Use foil to find source of leak basement torontoIt’s easy to know a basement’s leaking when there’s water running down the walls, or pooling on the floor. It can be more difficult to find the source of the problem though. As a waterproofing contractor in Toronto, we are often called in to find the source of a basement leak after the homeowner has tried unsuccessfully to find the source.  The following advice is pitched at the level of the novice, or DIY family handyman. Anything more than that and you’re better off to call in a professional waterproofing contractor, before the inconvenience turns to permanent damage.

  1. Check the Ceiling First – If you spot any ceiling stains this must be where you look first – before you blame the walls for water running down them (or the floor because of pooling water). There is no substitute for a comprehensive inspection. If there’s a false ceiling under the concrete slab or rafters, you must remove this in its entirety so you can look properly.

 

  1. Inspect the Plumbing – Water has an amazing ability to travel almost anywhere because it’s so slippery. In fact it’s even been known to travel uphill for a short distance because of capillary action. Check every joint on your plumbing and appliances thoroughly. Be aware that metal failure does eventually follow on from vibration.

 

  1. Spot the Efflorescence – Don’t stress, this is just the white power that results from interaction between water, and bricks or concrete. Brush away the powder (it’s harmless although you might like to wear protection), then tape a piece of cooking-foil across the centre of the area. Remove the foil a day later and examine it. If there’s moisture where it pressed against the wall you’ve got a basement leak. If not, the efflorescence is caused by humidity in the air.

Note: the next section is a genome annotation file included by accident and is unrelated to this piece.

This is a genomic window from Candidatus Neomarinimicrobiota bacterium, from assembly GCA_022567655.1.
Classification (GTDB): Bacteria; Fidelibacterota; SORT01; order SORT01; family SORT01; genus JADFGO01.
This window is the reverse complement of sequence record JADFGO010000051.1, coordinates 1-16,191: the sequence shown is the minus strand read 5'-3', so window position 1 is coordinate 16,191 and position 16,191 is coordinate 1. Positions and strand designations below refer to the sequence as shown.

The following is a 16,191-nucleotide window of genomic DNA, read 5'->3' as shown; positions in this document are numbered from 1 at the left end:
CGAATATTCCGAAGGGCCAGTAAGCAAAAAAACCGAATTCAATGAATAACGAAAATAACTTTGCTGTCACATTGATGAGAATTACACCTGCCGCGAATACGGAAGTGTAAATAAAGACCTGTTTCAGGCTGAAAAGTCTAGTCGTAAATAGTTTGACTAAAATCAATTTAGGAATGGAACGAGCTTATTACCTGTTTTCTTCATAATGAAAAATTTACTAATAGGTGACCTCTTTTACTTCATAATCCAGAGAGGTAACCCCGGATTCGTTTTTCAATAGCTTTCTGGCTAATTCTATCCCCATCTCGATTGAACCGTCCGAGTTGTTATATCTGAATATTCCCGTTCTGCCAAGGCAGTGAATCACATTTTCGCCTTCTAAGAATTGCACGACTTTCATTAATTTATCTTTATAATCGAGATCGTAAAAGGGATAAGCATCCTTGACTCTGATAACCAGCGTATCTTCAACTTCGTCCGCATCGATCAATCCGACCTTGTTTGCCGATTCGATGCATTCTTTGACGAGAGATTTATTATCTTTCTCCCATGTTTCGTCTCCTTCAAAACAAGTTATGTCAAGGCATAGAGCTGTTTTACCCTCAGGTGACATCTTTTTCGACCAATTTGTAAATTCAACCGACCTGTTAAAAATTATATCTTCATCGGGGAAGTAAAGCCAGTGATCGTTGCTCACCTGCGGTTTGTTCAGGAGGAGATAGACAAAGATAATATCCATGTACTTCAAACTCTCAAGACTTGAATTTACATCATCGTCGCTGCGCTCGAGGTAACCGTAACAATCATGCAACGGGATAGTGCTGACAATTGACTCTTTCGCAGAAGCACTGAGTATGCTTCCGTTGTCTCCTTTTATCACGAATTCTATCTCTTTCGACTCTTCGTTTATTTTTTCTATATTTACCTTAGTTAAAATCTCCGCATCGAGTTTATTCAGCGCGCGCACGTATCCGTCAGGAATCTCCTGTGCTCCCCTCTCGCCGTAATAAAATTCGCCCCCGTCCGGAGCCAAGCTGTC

1. Look for Wall Cracks – Where these exist (and there’s water seeping through them) you’ll generally spot them easily because liquid follows gravity, and runs straight down a smooth wall. If not, abandon your cursory search and divide the area into an imaginary grid. Start by looking at the top, then work your way down progressively to the floor.

 

  1. Check for Peeling Paint – The hydrostatic pressure of water weeping through a wall is powerful enough to lift the paint off. While you’re inspecting for cracks, also check for any sign of mould, because this will only grow where a wall is damp.

 

  1. Finally, Examine the Floor – If you can’t find a leaky ceiling or damp walls, then the water laying on the floor is welling through it on account of hydrostatic pressure from below. Tell-tale clues of the location of this include lifting floor tiles or a squelchy floor covering. If there’s anything standing on the spot that’s made of metal, it will have started rusting too.

What to do About It?

Now that you’ve found the source of the water leak, your next step should be to do something about it. That’s because over time, water seeping through a building degrades the structure permanently. Before you attempt to fix a leak at the point that it appears, remember that the only way to do this properly is at the source. And if that source is on the outside of a buried basement wall, you may be just a little way out of your depth.  A qualified waterproofing contractor can conduct an inspection, and lay out several possible solutions for you to examine.